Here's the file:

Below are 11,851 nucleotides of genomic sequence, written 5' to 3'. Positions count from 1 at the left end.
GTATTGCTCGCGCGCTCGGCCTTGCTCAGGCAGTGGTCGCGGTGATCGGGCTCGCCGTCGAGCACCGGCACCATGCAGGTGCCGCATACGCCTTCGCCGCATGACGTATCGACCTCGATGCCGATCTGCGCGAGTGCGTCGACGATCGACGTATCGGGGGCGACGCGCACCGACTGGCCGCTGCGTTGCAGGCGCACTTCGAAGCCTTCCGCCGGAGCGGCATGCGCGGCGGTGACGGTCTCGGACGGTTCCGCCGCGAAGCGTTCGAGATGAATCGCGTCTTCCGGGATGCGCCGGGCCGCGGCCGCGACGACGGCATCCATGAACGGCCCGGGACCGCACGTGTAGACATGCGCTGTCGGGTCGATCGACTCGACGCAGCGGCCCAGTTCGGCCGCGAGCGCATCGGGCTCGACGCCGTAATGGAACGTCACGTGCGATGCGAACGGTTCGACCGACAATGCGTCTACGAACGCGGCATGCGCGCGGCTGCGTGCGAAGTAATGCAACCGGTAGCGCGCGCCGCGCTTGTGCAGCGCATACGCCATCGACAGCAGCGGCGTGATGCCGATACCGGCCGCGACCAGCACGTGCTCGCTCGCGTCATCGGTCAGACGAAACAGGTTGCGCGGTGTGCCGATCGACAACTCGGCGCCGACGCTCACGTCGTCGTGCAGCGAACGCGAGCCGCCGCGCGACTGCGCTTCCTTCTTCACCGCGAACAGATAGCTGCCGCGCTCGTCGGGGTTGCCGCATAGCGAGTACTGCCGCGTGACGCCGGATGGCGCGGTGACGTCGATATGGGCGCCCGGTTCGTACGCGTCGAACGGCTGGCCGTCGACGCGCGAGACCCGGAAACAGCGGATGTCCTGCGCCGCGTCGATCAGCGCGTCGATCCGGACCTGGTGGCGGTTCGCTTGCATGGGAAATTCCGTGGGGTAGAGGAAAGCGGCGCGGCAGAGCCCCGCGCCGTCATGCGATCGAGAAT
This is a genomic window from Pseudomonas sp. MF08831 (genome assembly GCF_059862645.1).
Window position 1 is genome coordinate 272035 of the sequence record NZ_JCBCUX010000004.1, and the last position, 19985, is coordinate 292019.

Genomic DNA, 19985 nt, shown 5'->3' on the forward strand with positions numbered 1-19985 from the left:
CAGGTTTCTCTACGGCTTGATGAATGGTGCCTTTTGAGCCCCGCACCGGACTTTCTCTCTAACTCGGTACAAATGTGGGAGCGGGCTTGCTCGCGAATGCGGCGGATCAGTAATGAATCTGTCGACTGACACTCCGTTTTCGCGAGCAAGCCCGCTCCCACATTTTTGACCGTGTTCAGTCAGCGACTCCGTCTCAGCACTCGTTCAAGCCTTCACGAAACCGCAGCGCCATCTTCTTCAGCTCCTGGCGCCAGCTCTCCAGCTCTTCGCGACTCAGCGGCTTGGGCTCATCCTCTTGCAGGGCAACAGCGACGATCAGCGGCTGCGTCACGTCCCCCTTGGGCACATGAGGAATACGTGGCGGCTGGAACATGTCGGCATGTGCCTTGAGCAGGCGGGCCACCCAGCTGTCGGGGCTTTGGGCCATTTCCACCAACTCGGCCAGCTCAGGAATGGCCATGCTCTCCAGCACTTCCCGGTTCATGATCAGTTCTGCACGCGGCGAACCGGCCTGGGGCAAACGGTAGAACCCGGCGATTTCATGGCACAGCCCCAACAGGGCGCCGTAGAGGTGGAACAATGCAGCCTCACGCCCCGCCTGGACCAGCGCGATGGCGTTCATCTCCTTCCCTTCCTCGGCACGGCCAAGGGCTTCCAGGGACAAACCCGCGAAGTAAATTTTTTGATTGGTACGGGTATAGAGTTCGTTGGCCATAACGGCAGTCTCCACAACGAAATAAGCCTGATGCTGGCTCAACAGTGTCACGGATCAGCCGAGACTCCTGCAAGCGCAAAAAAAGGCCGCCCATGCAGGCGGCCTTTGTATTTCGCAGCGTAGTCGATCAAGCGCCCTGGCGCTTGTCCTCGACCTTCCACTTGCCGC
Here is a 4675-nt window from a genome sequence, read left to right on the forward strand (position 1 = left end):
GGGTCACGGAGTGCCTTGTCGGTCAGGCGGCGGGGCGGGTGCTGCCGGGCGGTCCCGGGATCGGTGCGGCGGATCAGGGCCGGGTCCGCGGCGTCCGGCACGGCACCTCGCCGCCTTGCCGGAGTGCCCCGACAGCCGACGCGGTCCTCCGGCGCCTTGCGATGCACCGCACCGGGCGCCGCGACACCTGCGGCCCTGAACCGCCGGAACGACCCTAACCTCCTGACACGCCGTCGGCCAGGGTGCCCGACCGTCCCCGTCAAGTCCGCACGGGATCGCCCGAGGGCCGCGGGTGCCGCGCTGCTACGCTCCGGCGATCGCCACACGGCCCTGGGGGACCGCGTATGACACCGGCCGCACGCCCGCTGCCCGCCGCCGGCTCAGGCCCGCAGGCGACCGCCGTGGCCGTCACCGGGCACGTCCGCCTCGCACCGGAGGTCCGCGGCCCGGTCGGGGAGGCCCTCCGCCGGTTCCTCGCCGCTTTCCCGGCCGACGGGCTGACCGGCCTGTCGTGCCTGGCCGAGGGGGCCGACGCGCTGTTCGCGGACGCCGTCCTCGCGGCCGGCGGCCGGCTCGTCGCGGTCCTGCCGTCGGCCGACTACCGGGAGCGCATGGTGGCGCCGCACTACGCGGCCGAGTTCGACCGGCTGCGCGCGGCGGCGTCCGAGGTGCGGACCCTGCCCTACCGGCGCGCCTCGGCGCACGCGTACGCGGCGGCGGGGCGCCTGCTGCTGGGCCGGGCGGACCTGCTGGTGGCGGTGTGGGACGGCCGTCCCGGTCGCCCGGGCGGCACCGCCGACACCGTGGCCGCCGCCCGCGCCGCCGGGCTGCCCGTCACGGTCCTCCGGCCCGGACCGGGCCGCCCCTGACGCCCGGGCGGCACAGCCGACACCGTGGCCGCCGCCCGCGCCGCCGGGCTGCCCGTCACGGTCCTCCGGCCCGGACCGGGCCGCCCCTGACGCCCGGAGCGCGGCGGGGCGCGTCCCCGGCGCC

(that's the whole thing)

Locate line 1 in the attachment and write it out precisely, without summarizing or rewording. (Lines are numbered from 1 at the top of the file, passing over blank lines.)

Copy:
Below are 11,851 nucleotides of genomic sequence, written 5' to 3'. Positions count from 1 at the left end.